MAGAZINE: An exciting decade and an even more exciting future for Digital Dentistry - Dr. Miguel Stanley

Yuvan Noah Hariri wrote in his book, Homo Deus, that “the train of civilisation” is leaving the station for the last time and those who do not understand technology will miss a seat on that train into the future.

It has been an exciting decade for dentistry, and for those that are paying attention to what is going on in the industry, things are accelerating into the future. 

It is no longer about simply having the tools with which to become a digital dentist. 

It is now about understanding how to seamlessly integrate the hardware, software and new materials in a way that could transform the way we think about our workflows and treatments moving forward. 

The Digital Dentistry Society was founded on the premise that the transformation of analogue to digital dentistry required some guidance, education and support. 

It organises regular global congresses, of which the next will be from the 12th to 14th of October 2023 in the amazing city of Casablanca, Morocco. 

At these events, some of the greatest minds in the field of digital technology applied to dentistry and health care will gather to share their visions of the future. 


I am privileged to be a part of this organisation, alongside my friends and colleagues on the board and all of our ambassadors around the world who are promoting and leading the way in the digital revolution. 

I have made my personal goal to keep the Editorial clinic that I founded in 1999 as advanced and up-to-date as possible.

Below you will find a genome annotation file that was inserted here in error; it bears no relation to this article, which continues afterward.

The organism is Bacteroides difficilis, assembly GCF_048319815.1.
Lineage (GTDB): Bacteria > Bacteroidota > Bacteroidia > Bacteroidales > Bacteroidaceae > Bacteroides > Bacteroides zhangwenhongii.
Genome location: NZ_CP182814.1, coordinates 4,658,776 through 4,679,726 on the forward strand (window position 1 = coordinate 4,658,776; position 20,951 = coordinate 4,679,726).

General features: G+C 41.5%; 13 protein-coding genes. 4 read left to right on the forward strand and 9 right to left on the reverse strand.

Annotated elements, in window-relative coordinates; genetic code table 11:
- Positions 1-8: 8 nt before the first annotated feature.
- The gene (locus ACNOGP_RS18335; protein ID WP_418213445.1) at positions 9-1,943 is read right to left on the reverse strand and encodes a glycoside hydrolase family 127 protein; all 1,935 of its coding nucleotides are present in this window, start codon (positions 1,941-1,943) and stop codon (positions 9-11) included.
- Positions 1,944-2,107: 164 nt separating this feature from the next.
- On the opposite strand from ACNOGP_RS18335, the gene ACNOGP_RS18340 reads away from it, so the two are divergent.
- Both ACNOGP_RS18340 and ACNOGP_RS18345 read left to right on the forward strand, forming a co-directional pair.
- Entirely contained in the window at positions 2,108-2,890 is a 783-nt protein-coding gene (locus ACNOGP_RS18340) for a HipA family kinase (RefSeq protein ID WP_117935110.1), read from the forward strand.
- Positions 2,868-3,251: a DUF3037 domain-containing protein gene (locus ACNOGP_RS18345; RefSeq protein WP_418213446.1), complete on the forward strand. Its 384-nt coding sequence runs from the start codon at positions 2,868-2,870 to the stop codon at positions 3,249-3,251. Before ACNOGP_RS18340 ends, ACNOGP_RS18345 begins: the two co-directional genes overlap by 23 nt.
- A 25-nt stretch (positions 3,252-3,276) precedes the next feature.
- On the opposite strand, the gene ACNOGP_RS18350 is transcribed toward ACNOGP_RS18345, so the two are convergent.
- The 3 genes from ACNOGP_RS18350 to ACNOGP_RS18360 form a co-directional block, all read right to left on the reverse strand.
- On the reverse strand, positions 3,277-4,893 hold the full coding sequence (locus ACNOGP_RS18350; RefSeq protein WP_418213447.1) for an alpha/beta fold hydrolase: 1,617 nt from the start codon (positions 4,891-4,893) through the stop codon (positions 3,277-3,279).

As such, I am blessed to work not just with an amazing team of dentists and co-workers but with some of the leading tech companies on Earth that endeavour each year to bring to market cutting-edge tools, materials and technologies that make life easier and more profitable for everybody, including the patient. 

I remember clearly the first time I scanned a tooth prep back in 2008 using Cerec technology and how excited I was to be able to use computer-aided design and computer-aided manufacturing (CAD/CAM) to help me make a lithium disilicate crown. 

I thought that this would completely change everything, that I would never again have to take a silicone impression and that dental technicians’ days were numbered. 

The truth of the matter is that the time taken to work on the CAD design was way too long, and despite the best of intentions of this technology to offer a chairside ‘instant’ solution, it was not in fact instant. 

I rapidly understood that the technology also required a deep understanding of how to integrate it into the modern dental workflow. 

Each clinic has its specific way of doing things, and without truly understanding this, a designated allocated time for each procedure. 

The transition from analogue to digital is thus not simply acquiring the technology but also reshaping the workflow to accommodate the extra time it takes to acquire the data. 

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